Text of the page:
What You Need to Know About Unconscionable Contracts

Unconscionable Contracts: What You Need To Know

Recently, we discussed the elements of contracts in our blog post on contract formation. As we mentioned, it is important that businesspeople have at least a basic understanding of contract law and contract formation. Equipping themselves with this type of knowledge will make business professionals much more effective when it comes to contract negotiation, communication with attorneys, and even dealing with colleagues on the job. If you have some sense of the legal implications of your words and actions on the job, you may be able to prevent undesirable obligations from being made.

As we mentioned before, contract law consists of fixed requirements, but it is also informed by reasonableness. Among other things, this means that seemingly enforceable contracts can be rendered unenforceable depending on their practical impact. The key point to absorb is that the analysis of contracts does not stop after all the elements are checked off. For instance, the doctrine of “unconscionability” enables courts to overturn an otherwise valid contract. In this post, we will discuss a few points on unconscionability which may be useful for businesspeople to know about. Even though most businesspeople probably won’t come into contact with this notion frequently, having an understanding of its purpose and significance can be beneficial. 

The Example of Jones v. Star Credit Corp (1969)

One of the most famous examples of unconscionability comes from the case of Jones v. Star Credit Corp. (1969). In this well-known case, a traveling salesperson sold a home freezer to a customer who couldn’t afford the full price up front. The customer and the door-to-door salesperson worked out a payment arrangement which would include interest. The standard retail price for the item was $300; the price agreed upon between the parties in this case was $900, and then an additional $334.80 with interest, for a grand total of $1,234.80. 

The plaintiff (in this case, the buyer) began making payments, and paid a total of $619.88 before the matter was brought to court. The plaintiffs defaulted on the payment arrangement, but argued that the terms of the contract were patently unfair. The court agreed: given the huge disparity because the market value of the item and the price paid by the plaintiffs, the court concluded that the contract was unconscionable on its face. On paper, the contract in this case was completely valid; all the elements were satisfied, including writing, and the terms were voluntarily agreed upon by the parties. But the court determined that the difference between the market value and price of the item was sufficient to overturn the contract. The court took note of the fact that there was a gap in educational level between the parties, and that this gap affected the ability of the plaintiffs to effectively negotiate the terms.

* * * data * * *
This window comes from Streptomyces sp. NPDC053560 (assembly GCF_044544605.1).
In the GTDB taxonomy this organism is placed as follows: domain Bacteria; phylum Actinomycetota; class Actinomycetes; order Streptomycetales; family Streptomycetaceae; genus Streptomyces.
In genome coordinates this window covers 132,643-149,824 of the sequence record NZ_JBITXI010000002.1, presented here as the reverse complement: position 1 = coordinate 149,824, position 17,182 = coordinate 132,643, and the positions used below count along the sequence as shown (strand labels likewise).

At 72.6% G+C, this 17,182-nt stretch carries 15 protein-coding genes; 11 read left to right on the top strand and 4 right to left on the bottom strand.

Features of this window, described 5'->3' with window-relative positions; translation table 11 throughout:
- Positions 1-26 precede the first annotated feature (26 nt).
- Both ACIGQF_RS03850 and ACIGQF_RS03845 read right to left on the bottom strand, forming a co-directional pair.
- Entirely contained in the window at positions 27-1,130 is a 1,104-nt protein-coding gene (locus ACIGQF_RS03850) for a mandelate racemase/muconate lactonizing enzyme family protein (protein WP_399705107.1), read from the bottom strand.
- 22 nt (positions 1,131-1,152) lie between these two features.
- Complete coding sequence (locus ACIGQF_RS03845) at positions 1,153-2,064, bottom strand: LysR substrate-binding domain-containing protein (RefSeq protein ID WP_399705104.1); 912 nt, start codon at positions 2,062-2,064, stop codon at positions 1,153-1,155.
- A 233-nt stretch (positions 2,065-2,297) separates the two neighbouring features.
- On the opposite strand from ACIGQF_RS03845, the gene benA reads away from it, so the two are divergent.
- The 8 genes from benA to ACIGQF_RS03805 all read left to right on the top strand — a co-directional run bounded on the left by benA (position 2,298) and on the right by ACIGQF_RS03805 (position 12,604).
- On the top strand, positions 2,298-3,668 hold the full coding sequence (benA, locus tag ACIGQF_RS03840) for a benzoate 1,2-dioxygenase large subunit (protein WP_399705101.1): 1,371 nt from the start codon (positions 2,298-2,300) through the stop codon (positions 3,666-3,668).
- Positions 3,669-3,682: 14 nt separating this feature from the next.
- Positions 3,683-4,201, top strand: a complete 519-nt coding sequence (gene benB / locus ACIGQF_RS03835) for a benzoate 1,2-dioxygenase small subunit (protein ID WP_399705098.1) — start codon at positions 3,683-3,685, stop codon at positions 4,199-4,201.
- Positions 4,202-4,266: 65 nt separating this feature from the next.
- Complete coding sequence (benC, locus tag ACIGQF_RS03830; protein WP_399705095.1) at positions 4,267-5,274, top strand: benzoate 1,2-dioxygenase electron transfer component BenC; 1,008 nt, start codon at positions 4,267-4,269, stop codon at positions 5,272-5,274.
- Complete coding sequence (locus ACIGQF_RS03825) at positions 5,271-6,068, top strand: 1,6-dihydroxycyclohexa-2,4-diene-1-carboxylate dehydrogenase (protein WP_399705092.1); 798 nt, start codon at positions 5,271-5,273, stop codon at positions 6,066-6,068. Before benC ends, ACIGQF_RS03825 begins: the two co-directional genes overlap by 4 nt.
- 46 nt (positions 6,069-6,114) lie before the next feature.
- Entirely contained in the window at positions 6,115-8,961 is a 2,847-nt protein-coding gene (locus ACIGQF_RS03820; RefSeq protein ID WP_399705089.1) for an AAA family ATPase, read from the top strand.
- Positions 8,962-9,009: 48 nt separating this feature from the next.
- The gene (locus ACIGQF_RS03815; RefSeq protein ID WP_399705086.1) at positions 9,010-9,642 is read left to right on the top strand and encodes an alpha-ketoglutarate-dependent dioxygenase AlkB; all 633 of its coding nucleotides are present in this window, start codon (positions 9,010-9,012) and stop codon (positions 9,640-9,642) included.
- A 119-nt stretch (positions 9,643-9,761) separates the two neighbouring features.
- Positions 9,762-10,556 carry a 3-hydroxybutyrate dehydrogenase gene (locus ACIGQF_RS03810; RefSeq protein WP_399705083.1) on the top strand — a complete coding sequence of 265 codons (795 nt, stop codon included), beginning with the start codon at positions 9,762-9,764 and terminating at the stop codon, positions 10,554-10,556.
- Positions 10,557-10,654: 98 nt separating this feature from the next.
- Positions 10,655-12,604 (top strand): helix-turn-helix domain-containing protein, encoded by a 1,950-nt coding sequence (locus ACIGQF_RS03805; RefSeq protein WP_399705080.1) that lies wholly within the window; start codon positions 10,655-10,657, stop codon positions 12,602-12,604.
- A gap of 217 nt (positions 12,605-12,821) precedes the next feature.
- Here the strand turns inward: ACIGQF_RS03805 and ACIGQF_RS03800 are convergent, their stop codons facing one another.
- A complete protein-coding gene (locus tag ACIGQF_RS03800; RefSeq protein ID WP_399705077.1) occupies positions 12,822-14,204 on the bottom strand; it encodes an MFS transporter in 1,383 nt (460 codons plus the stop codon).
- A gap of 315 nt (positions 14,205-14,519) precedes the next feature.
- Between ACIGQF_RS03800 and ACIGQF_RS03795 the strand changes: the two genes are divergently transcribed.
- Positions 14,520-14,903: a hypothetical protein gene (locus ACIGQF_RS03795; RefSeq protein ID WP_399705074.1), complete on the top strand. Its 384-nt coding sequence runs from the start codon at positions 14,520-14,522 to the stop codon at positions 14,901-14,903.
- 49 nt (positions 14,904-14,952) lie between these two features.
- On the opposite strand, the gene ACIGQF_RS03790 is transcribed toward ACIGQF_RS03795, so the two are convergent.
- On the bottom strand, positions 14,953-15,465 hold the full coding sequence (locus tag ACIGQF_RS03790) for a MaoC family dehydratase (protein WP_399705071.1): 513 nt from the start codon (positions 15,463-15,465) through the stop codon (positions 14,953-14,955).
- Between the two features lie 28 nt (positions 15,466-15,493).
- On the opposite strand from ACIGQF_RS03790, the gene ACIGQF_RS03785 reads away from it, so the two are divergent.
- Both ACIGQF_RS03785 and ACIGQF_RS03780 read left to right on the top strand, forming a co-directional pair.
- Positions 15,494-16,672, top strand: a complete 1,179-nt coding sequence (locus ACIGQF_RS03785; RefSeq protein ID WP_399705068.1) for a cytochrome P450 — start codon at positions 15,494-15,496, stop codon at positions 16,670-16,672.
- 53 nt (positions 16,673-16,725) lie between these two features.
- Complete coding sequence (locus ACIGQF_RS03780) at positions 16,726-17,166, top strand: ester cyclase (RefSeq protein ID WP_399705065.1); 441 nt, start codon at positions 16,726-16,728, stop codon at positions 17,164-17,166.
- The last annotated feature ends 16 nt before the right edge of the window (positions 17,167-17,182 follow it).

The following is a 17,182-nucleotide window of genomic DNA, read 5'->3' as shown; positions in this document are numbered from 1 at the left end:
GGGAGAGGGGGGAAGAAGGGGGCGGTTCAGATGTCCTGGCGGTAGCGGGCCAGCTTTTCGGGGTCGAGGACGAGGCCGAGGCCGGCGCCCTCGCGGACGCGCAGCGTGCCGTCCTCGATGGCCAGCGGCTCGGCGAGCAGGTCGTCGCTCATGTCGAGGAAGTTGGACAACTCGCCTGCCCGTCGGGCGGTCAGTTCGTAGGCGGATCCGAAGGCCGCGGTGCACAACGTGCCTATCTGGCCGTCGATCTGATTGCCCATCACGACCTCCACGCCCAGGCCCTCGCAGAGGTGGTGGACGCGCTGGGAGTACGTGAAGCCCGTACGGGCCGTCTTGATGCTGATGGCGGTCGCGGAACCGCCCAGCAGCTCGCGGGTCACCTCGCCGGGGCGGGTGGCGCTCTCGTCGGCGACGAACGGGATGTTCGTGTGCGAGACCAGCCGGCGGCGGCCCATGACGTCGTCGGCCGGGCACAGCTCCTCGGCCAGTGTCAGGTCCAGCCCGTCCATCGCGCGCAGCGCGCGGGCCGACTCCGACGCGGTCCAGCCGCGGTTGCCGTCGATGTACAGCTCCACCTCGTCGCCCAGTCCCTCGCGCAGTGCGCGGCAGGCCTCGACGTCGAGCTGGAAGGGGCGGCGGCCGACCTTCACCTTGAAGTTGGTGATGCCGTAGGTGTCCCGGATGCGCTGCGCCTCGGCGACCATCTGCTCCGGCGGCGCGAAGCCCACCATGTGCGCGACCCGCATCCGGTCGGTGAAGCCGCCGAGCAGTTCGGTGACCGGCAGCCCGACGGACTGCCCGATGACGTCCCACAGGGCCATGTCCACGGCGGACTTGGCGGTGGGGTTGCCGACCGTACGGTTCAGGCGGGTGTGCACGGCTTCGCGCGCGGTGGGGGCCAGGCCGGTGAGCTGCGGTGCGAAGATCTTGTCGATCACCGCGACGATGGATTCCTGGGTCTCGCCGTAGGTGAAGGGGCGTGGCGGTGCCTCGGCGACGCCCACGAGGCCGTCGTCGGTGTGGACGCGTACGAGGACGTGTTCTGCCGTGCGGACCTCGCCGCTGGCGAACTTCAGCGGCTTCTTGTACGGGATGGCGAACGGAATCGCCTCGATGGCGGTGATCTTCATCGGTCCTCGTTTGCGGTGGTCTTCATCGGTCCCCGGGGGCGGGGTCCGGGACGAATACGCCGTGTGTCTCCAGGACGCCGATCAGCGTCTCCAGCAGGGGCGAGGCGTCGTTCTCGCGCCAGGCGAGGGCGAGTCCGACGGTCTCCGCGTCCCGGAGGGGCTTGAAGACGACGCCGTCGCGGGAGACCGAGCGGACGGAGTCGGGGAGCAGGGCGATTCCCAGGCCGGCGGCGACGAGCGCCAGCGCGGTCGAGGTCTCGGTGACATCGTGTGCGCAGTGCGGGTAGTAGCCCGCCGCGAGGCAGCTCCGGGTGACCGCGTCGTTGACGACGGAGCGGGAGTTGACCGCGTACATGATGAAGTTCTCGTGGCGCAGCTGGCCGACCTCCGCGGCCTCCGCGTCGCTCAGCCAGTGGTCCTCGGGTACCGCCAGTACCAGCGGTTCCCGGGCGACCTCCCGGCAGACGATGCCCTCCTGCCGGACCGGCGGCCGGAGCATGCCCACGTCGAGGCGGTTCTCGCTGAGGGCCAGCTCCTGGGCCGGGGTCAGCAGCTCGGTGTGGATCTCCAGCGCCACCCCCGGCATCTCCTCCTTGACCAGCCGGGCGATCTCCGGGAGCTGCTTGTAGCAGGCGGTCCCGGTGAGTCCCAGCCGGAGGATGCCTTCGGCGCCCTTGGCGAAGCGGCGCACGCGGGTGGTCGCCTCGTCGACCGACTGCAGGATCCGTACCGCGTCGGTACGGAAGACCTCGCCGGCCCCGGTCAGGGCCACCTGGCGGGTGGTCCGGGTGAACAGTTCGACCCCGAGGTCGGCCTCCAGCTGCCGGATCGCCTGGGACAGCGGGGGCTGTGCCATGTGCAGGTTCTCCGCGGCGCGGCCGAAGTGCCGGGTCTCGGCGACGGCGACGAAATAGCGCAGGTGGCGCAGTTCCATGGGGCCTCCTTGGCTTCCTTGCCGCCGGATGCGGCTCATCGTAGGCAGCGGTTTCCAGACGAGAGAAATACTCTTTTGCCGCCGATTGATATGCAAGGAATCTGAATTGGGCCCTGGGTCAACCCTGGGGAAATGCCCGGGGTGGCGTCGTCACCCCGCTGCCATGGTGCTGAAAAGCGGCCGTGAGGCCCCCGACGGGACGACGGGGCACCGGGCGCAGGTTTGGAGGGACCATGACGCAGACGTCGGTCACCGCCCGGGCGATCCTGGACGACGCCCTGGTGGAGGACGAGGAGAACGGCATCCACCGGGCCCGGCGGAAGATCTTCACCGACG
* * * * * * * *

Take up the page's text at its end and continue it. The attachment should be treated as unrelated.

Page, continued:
Lessons from the Case: The Importance of Fairness

One thing which makes Jones v. Star Credit Corp. an interesting case is the fact that there isn’t any real evidence of aggressive sales tactics on the part of the salesperson. The plaintiffs willingly agreed to the terms, and there was no evidence of predatory behavior. However, the sheer size of the gap between the market value and final price indicated unfairness in the eyes of the court. In other words, the contract was unconscionable just on its face; the end result was sufficient to denote unfairness, even if the conduct of the salesperson wasn’t necessarily reprehensible. One thing you should take away from this is that there is an underlying principle of fairness which informs contract analysis. If the behavior of the one party indicates unfair bargaining power, or the terms of the contract itself are patently unfair, then the doctrine of unconscionability may come into play.

Reach Out to Trembly Law Today

Again, it’s not likely that you will encounter the notion of unconscionability on a daily basis. But, there is a chance that you will come across it at some point during your business career, and so it’s helpful to be aware of it. If you’d like to learn more about unconscionability, or if you’d like advice on a certain issue, please contact Trembly Law Firm today. Our lawyers have a huge amount of experience when it comes to business contracts, contract formation, and other related areas. Don’t hesitate to give us a call today at 954-280-6677.

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